The Latina Experiences of Intimate Partner Violence in the Rio Grande Valley

Lucas Enrique Espinoza 1 * , Luis Enrique Espinoza 1, Rosalva Resendiz 1, Georgina Villegas-Montenegro 2

AM J QUALITATIVE RES, Volume 7, Issue 1, pp. 94-113

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Intimate partner violence (IPV) is a severe public health and criminal justice issue that disproportionately affects women more than men. This sought to explore Latina experiences of IPV in the Rio Grande Valley (RGV). Twelve Latina IPV survivors from the RGV, ages 24 to 40 years old, were interviewed using purposive and snowball sampling methods. Several primary themes were discovered: types of abuse; perceived reasons for the abuse; education and economic insecurity; why stay or leave an abusive relationship; the criminal justice system’s role; and self-blaming. All participants (n = 12) were college educated and endured IPV victimization at the hands of their male significant others. This study should be replicated on a larger scale to determine if the results are representative of all RGV IPV victims. These findings have implications for positively affecting IPV prevention, services, and interventions to reduce Latina IPV victimizations in the RGV.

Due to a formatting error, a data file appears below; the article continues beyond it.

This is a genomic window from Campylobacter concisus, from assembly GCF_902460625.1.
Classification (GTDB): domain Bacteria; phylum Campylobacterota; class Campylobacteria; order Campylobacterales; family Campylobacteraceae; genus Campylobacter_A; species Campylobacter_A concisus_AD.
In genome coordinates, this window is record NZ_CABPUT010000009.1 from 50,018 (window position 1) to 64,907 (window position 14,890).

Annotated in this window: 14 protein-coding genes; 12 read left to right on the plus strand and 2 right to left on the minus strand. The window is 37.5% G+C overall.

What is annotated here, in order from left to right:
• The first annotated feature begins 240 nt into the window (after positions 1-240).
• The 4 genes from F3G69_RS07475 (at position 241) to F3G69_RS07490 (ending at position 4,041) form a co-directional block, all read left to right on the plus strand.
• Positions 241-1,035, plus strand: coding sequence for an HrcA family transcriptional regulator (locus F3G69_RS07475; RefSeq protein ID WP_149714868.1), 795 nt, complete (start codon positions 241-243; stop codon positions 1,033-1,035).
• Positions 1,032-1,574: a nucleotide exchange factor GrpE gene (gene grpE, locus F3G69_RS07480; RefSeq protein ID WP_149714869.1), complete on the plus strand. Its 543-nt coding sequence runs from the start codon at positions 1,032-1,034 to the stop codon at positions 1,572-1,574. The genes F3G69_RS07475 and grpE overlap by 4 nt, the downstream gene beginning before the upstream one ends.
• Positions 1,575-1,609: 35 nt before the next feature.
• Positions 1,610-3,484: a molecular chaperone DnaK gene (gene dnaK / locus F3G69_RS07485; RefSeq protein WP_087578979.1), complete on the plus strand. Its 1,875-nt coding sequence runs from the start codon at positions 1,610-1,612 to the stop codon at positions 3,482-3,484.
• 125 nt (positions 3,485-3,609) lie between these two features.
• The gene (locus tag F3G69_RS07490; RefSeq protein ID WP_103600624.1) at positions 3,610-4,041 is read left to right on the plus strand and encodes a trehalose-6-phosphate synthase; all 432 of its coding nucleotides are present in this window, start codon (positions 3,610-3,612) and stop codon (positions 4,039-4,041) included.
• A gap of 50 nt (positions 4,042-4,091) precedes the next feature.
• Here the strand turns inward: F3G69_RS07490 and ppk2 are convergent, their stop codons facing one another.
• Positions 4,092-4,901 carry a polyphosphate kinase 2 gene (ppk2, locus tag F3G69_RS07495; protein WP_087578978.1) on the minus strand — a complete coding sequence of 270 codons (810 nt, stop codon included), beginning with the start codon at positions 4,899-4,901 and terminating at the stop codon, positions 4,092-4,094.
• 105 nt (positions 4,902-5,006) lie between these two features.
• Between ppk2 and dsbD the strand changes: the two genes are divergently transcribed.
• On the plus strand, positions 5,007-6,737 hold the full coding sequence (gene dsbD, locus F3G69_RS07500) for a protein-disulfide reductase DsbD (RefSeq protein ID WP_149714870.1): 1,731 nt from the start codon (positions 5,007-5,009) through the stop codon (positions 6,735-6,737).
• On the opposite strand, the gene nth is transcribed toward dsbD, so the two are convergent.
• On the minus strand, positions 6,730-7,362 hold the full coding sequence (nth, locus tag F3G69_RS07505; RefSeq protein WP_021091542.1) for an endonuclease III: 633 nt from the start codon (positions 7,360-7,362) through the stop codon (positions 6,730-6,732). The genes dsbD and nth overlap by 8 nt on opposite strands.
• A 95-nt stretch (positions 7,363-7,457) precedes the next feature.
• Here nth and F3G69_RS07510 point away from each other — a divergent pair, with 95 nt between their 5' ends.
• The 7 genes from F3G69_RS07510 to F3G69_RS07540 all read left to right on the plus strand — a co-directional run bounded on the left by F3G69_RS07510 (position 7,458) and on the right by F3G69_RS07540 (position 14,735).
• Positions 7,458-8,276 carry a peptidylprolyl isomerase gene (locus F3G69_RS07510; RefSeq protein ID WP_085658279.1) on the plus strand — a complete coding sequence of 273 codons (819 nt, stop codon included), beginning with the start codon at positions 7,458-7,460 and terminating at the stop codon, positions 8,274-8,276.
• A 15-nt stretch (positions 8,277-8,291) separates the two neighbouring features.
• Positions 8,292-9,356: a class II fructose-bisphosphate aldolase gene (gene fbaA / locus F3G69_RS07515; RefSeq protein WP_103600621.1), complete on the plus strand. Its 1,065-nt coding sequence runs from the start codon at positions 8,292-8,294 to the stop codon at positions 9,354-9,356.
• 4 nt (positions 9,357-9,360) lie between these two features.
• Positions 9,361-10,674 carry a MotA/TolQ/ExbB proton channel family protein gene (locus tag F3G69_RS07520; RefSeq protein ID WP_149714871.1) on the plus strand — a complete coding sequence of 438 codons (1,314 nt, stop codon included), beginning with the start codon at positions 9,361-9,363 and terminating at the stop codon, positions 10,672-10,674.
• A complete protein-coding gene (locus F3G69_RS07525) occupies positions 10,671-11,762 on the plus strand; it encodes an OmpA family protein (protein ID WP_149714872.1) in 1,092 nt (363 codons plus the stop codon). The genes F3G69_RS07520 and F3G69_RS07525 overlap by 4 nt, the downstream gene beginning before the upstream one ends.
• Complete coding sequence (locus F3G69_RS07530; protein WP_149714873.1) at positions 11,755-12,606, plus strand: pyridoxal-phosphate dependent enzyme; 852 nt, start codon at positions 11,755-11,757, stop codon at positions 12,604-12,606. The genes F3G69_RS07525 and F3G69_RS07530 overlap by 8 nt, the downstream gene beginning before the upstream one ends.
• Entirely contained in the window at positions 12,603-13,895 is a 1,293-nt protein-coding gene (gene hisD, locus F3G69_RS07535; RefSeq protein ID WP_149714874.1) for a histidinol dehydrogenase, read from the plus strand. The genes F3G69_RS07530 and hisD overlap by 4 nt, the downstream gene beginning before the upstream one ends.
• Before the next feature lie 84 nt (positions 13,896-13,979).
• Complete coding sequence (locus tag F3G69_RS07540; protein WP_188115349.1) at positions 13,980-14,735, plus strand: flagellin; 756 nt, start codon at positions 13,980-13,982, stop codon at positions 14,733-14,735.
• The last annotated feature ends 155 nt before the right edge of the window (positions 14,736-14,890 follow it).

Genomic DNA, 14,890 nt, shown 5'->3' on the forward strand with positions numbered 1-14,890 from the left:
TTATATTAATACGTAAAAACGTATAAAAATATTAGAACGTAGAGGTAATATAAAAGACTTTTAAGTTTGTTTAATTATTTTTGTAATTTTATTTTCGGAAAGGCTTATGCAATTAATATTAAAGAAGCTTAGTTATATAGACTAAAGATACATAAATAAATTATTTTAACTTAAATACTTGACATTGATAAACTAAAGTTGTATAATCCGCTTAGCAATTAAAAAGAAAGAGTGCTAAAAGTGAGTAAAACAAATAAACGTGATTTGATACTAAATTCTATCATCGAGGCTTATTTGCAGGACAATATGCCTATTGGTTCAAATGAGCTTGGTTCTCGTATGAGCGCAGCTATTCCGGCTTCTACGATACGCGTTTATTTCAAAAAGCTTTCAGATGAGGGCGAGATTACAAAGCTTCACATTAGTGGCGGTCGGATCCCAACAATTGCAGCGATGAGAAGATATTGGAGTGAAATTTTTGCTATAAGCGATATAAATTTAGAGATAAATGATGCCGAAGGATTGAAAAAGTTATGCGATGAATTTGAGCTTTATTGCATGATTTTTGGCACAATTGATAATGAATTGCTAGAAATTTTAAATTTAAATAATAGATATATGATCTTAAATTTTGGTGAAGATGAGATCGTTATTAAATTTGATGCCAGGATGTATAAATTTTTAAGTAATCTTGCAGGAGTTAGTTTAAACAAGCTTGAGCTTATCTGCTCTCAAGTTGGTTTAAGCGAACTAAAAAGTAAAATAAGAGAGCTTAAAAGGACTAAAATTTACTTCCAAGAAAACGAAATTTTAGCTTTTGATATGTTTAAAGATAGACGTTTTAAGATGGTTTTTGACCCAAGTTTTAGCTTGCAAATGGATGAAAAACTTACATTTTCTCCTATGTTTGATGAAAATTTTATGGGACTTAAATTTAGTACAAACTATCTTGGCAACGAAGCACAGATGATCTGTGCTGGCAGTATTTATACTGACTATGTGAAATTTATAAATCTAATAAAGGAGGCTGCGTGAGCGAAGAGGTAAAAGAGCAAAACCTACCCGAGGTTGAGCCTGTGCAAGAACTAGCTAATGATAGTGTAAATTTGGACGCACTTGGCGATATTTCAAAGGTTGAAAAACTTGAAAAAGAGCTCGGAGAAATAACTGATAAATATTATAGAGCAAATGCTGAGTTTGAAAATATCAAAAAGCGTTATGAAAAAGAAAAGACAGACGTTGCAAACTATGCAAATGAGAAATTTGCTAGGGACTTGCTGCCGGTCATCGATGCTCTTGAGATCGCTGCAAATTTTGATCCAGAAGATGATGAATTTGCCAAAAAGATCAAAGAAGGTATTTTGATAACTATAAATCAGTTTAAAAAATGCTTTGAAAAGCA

Keywords: intimate partner violence, Latina, college-educated, partner abuse.